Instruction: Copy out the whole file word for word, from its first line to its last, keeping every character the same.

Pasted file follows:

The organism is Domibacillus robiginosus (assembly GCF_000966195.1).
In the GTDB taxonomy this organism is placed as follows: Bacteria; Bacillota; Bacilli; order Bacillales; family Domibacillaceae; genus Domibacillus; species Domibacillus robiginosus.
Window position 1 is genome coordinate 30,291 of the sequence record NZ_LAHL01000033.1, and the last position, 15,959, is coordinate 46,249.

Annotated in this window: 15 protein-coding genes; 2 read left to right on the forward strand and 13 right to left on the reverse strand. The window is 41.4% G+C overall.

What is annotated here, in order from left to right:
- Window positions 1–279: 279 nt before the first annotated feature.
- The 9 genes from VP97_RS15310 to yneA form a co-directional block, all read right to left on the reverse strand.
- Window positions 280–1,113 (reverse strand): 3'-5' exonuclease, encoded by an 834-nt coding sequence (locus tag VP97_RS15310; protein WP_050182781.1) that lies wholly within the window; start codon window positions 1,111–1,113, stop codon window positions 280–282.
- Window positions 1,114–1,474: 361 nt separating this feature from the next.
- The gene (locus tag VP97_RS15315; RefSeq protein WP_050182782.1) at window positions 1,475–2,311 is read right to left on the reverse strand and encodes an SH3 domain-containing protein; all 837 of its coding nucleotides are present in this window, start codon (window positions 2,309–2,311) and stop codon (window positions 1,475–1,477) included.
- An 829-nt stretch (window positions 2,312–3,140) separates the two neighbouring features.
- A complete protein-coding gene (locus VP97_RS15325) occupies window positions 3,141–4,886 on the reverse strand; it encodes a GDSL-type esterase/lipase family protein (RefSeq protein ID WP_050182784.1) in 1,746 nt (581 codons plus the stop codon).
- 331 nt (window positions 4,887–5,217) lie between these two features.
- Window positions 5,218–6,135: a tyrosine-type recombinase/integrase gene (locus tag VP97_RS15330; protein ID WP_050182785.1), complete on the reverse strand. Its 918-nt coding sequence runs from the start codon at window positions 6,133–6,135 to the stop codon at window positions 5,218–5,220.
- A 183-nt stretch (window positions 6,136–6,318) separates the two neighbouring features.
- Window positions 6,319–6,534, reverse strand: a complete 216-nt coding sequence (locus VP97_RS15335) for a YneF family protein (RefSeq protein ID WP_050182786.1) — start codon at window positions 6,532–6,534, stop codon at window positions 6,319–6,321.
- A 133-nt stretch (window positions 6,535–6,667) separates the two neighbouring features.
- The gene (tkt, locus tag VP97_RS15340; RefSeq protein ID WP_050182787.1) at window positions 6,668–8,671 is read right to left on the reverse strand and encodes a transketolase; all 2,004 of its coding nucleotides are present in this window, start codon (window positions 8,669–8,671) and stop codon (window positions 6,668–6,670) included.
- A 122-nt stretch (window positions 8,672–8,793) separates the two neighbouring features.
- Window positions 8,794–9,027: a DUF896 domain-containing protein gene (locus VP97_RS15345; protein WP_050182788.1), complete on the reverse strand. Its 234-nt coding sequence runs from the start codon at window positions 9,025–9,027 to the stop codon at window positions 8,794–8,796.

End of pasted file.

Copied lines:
The organism is Domibacillus robiginosus (assembly GCF_000966195.1).
In the GTDB taxonomy this organism is placed as follows: Bacteria; Bacillota; Bacilli; order Bacillales; family Domibacillaceae; genus Domibacillus; species Domibacillus robiginosus.
Window position 1 is genome coordinate 30,291 of the sequence record NZ_LAHL01000033.1, and the last position, 15,959, is coordinate 46,249.

Annotated in this window: 15 protein-coding genes; 2 read left to right on the forward strand and 13 right to left on the reverse strand. The window is 41.4% G+C overall.

What is annotated here, in order from left to right:
- Window positions 1–279: 279 nt before the first annotated feature.
- The 9 genes from VP97_RS15310 to yneA form a co-directional block, all read right to left on the reverse strand.
- Window positions 280–1,113 (reverse strand): 3'-5' exonuclease, encoded by an 834-nt coding sequence (locus tag VP97_RS15310; protein WP_050182781.1) that lies wholly within the window; start codon window positions 1,111–1,113, stop codon window positions 280–282.
- Window positions 1,114–1,474: 361 nt separating this feature from the next.
- The gene (locus tag VP97_RS15315; RefSeq protein WP_050182782.1) at window positions 1,475–2,311 is read right to left on the reverse strand and encodes an SH3 domain-containing protein; all 837 of its coding nucleotides are present in this window, start codon (window positions 2,309–2,311) and stop codon (window positions 1,475–1,477) included.
- An 829-nt stretch (window positions 2,312–3,140) separates the two neighbouring features.
- A complete protein-coding gene (locus VP97_RS15325) occupies window positions 3,141–4,886 on the reverse strand; it encodes a GDSL-type esterase/lipase family protein (RefSeq protein ID WP_050182784.1) in 1,746 nt (581 codons plus the stop codon).
- 331 nt (window positions 4,887–5,217) lie between these two features.
- Window positions 5,218–6,135: a tyrosine-type recombinase/integrase gene (locus tag VP97_RS15330; protein ID WP_050182785.1), complete on the reverse strand. Its 918-nt coding sequence runs from the start codon at window positions 6,133–6,135 to the stop codon at window positions 5,218–5,220.
- A 183-nt stretch (window positions 6,136–6,318) separates the two neighbouring features.
- Window positions 6,319–6,534, reverse strand: a complete 216-nt coding sequence (locus VP97_RS15335) for a YneF family protein (RefSeq protein ID WP_050182786.1) — start codon at window positions 6,532–6,534, stop codon at window positions 6,319–6,321.
- A 133-nt stretch (window positions 6,535–6,667) separates the two neighbouring features.
- The gene (tkt, locus tag VP97_RS15340; RefSeq protein ID WP_050182787.1) at window positions 6,668–8,671 is read right to left on the reverse strand and encodes a transketolase; all 2,004 of its coding nucleotides are present in this window, start codon (window positions 8,669–8,671) and stop codon (window positions 6,668–6,670) included.
- A 122-nt stretch (window positions 8,672–8,793) separates the two neighbouring features.
- Window positions 8,794–9,027: a DUF896 domain-containing protein gene (locus VP97_RS15345; protein WP_050182788.1), complete on the reverse strand. Its 234-nt coding sequence runs from the start codon at window positions 9,025–9,027 to the stop codon at window positions 8,794–8,796.